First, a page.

Secondary

Ombud Settlement Cases

The FAIS Ombud’s annual report contains a list of trends picked up during the course of the year. The golden thread which runs through all of these, concerns insufficient disclosure across all sectors of the market. Failure to disclose full details on trial commission, short-term excesses, termination costs, replacement penalties and complex policy wording and definitions all come under the spotlight. There is even mention of downright fraud, particularly in the assistance business arena, where the Ombud states:

“This area of business is fraught with problems, most of which include fraud. Funeral business remains a challenge to the FAIS Ombud in many respects.”

We publish below examples of actual settlements which reflect some of the recurring problems:

Failure to act with due skill, care and diligence
The complainant lodged a death claim with the respondent after the passing of her spouse. The claim was rejected due to a three-year waiting period for death as a result of natural causes. The complainant could not understand this as the policy was incepted some four years ago. She then submitted her complaint to our Office for assistance. The matter was investigated during which it was discovered that the respondent had advised the complainant to cancel an existing risk policy and take a new policy with another insurer. However, prior to the new policy being accepted, the representative proceeded to cancel the existing policy of the deceased. The new application was subsequently declined. The representative then advised the complainant to re-instate the old policy. However, this policy was now subject to a three year waiting period. The insured died within this three year waiting period and when a claim was submitted, the respondent was only prepared to refund the premiums paid. A recommendation was then made to the respondent, after which they agreed to settle the matter by paying the complainant an amount R734 341.

Failure to provide concise details of any special terms, exclusions of liability, restrictions, etc.
The complaint pertains to the rejection of a credit life claim. After the passing of the insured, the executor of the estate lodged a claim with the respondent for the settlement of the outstanding balance on his mortgage bond. The insurer rejected the claim on the basis that the deceased died as a result of a pre-existing condition. Aggrieved by the rejection of the claim, the complainant turned to the Ombud for assistance. The complaint was forwarded to the respondent, requesting documentary proof that they had made the complainant aware of the exclusion clause relating to pre-existing conditions. The respondent could neither furnish the requested document, nor could they provide evidence that their application form makes provision for an applicant to disclose his/her pre-existing condition. After highlighting this to the respondent, they agreed to honour the claim of R400 000.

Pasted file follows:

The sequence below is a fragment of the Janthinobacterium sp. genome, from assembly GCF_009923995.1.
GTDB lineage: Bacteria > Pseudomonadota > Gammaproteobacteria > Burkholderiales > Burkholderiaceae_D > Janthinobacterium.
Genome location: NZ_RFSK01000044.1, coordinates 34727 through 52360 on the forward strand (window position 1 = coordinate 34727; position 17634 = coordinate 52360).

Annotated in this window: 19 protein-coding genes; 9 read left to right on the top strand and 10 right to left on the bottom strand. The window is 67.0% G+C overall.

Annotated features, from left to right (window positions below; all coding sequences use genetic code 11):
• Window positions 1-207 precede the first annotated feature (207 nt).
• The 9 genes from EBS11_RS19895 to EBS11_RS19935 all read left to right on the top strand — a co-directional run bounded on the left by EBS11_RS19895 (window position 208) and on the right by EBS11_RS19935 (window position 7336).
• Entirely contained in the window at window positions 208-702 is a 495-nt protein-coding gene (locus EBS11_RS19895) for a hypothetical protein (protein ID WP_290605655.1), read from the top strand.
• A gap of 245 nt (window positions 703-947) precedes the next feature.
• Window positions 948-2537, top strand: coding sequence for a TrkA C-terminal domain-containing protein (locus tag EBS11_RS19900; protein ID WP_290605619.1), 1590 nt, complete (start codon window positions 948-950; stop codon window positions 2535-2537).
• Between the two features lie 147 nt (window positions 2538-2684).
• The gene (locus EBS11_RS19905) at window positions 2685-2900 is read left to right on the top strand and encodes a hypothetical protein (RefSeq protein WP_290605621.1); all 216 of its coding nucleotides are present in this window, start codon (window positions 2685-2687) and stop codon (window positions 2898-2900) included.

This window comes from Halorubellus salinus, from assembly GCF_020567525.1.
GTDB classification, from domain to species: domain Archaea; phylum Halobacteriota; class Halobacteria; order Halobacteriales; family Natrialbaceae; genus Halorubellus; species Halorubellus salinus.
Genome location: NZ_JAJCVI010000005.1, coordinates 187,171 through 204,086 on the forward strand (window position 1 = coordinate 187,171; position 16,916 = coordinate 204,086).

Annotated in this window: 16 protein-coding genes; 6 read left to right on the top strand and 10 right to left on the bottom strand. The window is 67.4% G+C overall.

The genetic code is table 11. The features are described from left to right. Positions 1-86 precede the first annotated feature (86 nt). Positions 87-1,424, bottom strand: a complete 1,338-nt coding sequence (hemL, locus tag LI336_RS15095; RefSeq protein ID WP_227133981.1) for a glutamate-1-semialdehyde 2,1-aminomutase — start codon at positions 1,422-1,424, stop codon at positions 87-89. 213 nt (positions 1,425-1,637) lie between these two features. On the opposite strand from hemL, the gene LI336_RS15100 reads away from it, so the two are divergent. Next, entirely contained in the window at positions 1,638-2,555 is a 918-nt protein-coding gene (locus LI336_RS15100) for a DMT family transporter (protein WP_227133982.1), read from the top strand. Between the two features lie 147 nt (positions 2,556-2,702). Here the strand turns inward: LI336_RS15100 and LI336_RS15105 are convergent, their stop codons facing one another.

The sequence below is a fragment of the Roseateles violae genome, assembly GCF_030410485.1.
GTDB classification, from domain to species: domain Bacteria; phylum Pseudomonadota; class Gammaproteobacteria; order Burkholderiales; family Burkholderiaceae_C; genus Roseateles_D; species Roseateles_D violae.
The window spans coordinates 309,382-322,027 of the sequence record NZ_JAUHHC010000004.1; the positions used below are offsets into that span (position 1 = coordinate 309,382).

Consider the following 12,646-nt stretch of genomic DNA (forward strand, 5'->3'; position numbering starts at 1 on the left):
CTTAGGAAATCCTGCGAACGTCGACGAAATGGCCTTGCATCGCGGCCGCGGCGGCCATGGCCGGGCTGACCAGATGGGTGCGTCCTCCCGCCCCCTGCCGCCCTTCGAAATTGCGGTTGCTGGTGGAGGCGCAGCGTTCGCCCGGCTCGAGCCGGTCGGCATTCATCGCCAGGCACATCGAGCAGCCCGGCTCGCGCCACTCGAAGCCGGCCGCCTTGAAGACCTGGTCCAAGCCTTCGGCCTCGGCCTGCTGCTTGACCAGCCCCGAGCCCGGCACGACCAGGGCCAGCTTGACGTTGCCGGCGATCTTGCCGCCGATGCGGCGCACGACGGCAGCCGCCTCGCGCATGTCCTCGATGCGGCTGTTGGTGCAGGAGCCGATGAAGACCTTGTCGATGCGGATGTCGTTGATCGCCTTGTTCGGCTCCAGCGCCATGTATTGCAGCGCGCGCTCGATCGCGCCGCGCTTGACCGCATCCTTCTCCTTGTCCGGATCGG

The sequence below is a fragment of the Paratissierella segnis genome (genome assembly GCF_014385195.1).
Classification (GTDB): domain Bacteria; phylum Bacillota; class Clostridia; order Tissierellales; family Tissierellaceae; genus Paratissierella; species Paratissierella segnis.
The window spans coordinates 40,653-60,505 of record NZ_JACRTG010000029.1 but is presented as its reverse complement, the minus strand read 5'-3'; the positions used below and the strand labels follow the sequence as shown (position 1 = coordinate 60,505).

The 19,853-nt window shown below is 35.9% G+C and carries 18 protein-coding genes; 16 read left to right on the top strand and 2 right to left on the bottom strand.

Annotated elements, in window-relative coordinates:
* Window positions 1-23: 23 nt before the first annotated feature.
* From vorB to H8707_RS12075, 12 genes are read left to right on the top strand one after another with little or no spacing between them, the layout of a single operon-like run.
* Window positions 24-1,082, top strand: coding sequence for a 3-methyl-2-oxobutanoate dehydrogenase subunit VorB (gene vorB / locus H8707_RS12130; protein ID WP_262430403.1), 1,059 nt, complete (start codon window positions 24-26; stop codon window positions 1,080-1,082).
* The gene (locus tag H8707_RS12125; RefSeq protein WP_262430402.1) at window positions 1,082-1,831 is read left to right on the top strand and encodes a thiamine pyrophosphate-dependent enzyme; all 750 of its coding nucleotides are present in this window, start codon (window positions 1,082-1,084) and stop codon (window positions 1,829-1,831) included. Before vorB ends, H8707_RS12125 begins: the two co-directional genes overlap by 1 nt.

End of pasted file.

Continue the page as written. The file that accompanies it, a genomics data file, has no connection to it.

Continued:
Failure to provide concise details of excess payable
According to the complainant, when he lodged a claim under his short term policy, he was required to pay additional excesses that were not disclosed to him at point of sale. The complainant contends that he was willing to pay the basic excess, which is the only excess that was disclosed to him. As the insurer was not prepared to waive the additional excesses payable, the complainant turned to the Ombud for assistance. Upon receipt of his complaint, the Office requested the respondent to provide proof that additional excesses were disclosed to the complainant prior to the inception of the policy. The respondent promptly settled the matter by waiving the additional excesses.

Failure to disclose excesses applicable to the policy
During January 2011, the complainant obtained commercial short-term insurance cover for his trucks with the assistance of the respondent. The complainant subsequently lodged two claims with the insurer for damages suffered to his trucks on the 31st March 2011 and during May 2011, respectively. The complainant was surprised to learn that he had to pay an amount of R15 000 for each claim as a result of an excess applicable to foreign drivers. The complainant queried this issue with the respondent, claiming that he had not been informed of the additional excesses applicable to foreign drivers. He was advised that all excesses had been listed on the policy schedule. Not satisfied with the explanation, the complainant lodged a complaint with the Ombud. The respondent denied any wrongdoing in the initial response to the complaint. After the Office highlighted the respondent’s duty to disclose all excesses and monetary obligations to the client, the matter was settled for R30 000.

Determinations made by the FAIS Ombud often receive a lot of exposure, settlements far less so. There were only 23 determinations last year, compared to 789 settlements. The latter is not published on the Ombud’s website, but a quarterly newsletter published by the office of the Ombud, Under the Baobab Tree, often contains very informative views on such settlements.

Click here to read the latest newsletter, which contains an address you can use to subscribe.

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